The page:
Photo by atomicfamily on Flickr.

Imagine if Metro had to pay a fine for every safety standard violation.  What if Metro officials and operators lost licenses to work in transit if they repeatedly violated safety standards? 

These ideas could become reality if the FTA gains the ability to regulate public transit agencies.  And while many Washingtonians regard this as a no-brainer, there are serious concerns that few are considering in the post-Red Line Crash fear-mongering.

The standard argument in favor of FTA regulation is that regional safety oversight bodies are simply too unprepared and ill-equipped to assure safety on America’s transit systems. 

These bodies, like the Tri-State Oversight Committee which provides safety oversight of Metro, have little to no staff and no enforcement powers.  The DOT oversees safety on Amtrak, so why not subway and light-rail systems too?

While this standard argument is compelling, there has been little engagement with the counterargument to federal oversight of urban transit.  Consider the following concerns.

Urban rail is very safe: Subways and light rail are already very safe, safer by far than other modes of transportation that are regulated by the DOT including air travel.  One wonders then if improving on an already very low fatality rate should be a priority for federal dollars given the other more dangerous modes regulated by the DOT.

The TOC can be improved easily without federal intervention: The criticism leveled against the TOC is not directed at their competence, but at their lack of enforcement powers and funding.  So, instead of building a new federal agency, why not give the TOC enforcement powers and increased funding? 

TOC audit was actually better than the FTA audit of Metro: While it received little press attention, the TOC audit released earlier this month was more detailed and actionable than either the NTSB or FTA audits concerning the systemic safety hazards at Metro.

Federal urban rail regulation may be unconstitutional: Federal regulation of urban transit systems may ultimately be overturned by the courts.  The Commerce Clause of the Constitution limits federal regulation to interstate commerce, and most urban transit systems don’t cross state lines like Metro does. 

NTSB previously opposed FTA oversight of urban rail: Every urban transit system is very different, despite appearances to the contrary.  Unlike other transit modes regulated by DOT which share a common network, urban transit systems develop independently according to unique needs and constraints.  The NTSB argued in the 90s that this was reason enough to support the regional system of safety oversight in place today.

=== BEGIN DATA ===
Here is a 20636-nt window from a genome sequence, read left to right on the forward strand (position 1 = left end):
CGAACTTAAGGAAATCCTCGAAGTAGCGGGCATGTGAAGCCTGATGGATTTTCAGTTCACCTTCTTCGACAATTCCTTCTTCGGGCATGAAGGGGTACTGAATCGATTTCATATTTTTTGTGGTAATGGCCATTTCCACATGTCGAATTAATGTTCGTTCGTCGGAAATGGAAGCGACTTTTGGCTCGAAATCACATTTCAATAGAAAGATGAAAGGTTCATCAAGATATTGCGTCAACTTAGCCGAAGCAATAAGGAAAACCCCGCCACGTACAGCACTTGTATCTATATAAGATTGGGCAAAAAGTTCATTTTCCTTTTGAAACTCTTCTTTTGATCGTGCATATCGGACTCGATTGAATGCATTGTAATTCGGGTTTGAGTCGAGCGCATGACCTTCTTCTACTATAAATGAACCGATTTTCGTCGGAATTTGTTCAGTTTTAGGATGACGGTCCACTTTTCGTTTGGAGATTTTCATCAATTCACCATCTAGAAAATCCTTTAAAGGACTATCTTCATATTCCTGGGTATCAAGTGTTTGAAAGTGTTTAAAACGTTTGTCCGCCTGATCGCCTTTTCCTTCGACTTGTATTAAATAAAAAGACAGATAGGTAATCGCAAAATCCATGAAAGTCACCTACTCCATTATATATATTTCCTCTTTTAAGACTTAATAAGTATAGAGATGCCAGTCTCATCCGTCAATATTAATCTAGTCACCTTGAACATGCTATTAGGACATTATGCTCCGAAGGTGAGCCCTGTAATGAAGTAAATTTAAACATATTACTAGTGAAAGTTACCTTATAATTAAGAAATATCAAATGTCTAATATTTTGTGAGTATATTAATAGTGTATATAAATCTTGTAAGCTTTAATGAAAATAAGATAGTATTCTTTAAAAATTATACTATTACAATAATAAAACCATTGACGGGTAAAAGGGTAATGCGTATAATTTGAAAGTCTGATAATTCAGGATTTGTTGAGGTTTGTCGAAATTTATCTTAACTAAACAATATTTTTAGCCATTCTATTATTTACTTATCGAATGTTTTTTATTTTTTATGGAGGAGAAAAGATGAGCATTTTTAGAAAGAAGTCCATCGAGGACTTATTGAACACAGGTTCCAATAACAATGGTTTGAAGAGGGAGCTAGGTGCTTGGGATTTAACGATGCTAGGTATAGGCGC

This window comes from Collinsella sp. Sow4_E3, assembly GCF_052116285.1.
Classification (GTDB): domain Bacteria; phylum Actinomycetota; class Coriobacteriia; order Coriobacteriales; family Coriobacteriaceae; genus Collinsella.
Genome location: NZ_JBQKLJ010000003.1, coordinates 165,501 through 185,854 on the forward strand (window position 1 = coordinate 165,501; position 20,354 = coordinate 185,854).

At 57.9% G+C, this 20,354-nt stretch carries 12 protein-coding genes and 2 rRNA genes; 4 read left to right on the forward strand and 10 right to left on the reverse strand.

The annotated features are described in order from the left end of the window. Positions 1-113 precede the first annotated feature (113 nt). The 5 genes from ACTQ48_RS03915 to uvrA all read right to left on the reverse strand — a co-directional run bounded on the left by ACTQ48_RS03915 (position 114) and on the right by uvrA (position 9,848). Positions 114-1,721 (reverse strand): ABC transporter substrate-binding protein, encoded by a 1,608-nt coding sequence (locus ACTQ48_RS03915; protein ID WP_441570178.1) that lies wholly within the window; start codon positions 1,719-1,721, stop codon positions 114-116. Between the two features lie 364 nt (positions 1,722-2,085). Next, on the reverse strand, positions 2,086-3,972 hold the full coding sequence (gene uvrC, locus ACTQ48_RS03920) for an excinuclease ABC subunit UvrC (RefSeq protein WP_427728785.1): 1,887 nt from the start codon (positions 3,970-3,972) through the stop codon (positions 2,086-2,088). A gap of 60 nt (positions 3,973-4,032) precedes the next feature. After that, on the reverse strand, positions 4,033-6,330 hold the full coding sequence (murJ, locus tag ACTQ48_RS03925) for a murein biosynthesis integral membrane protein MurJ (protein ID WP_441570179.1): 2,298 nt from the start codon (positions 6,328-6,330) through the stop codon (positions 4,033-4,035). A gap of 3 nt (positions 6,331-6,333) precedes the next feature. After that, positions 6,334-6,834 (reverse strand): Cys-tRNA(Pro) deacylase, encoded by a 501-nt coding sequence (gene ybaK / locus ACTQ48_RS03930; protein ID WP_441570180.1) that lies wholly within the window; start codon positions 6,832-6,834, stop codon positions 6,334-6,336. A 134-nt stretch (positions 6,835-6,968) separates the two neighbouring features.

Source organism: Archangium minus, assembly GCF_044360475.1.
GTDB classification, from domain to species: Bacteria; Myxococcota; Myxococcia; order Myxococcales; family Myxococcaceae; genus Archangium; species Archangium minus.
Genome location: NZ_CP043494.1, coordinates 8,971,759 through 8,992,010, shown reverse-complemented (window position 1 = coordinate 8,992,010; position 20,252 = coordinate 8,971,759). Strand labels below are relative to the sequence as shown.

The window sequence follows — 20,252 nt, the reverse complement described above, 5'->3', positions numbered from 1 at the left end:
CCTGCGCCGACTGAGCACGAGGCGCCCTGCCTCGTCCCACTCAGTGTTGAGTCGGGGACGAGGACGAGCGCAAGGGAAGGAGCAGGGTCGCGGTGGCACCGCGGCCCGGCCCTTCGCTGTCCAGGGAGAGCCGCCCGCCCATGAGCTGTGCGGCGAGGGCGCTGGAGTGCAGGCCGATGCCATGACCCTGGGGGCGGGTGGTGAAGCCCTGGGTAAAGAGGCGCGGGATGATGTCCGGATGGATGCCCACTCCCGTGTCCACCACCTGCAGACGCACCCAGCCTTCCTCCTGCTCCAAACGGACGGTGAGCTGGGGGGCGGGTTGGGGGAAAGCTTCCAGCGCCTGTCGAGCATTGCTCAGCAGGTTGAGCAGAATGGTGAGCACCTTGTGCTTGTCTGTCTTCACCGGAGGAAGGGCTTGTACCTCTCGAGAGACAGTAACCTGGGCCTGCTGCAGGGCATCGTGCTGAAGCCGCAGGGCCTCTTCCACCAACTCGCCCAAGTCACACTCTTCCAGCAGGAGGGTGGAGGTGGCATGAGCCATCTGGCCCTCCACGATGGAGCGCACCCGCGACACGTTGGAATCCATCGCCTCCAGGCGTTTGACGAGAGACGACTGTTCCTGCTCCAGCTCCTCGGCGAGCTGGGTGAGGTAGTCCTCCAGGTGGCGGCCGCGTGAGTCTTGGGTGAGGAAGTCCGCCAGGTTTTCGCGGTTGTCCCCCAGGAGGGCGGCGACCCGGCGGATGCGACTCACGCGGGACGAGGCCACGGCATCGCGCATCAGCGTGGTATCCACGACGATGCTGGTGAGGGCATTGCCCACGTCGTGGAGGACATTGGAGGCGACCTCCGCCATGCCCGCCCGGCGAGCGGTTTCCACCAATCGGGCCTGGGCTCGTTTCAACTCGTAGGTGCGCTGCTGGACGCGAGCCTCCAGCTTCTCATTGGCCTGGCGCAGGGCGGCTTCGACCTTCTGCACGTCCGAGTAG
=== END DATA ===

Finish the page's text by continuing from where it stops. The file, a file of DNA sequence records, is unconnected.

For these reasons, I would strongly oppose FTA regulation of Metro and other urban transit agencies if not for one prominent benefit that would result from FTA regulation:

FTA can balance NTSB: While the NTSB serves a valuable role in transportation safety, they are an exclusively reactive organization by statute.  Unfortunately, the political pressure to implement any and all NTSB recommendations is overwhelming.  This undermines attempts to create a proactive safety organization

The USDOT, which requires transportation providers to take a more proactive approach to safety, balances the NTSB in the transport modes that it regulates.  This balance will never be provided by the TOC or other regional safety oversight bodies.

I am honestly on the fence on this critical issue.  While the answer to this issue seems obvious to many, I suspect that the damning of all things Metro since the Red Line Crash is undermining the healthy debate that this issue deserves. 

The Obama administration supports a bill that would give the FTA this power, but Senator Tom Coburn (R-OK) has put a hold on the bill in the Senate for many of the reasons listed here, as well as the lack of offsetting spending cuts or taxes in the legislation.

What do you think?  Should the FTA regulate urban transit agencies?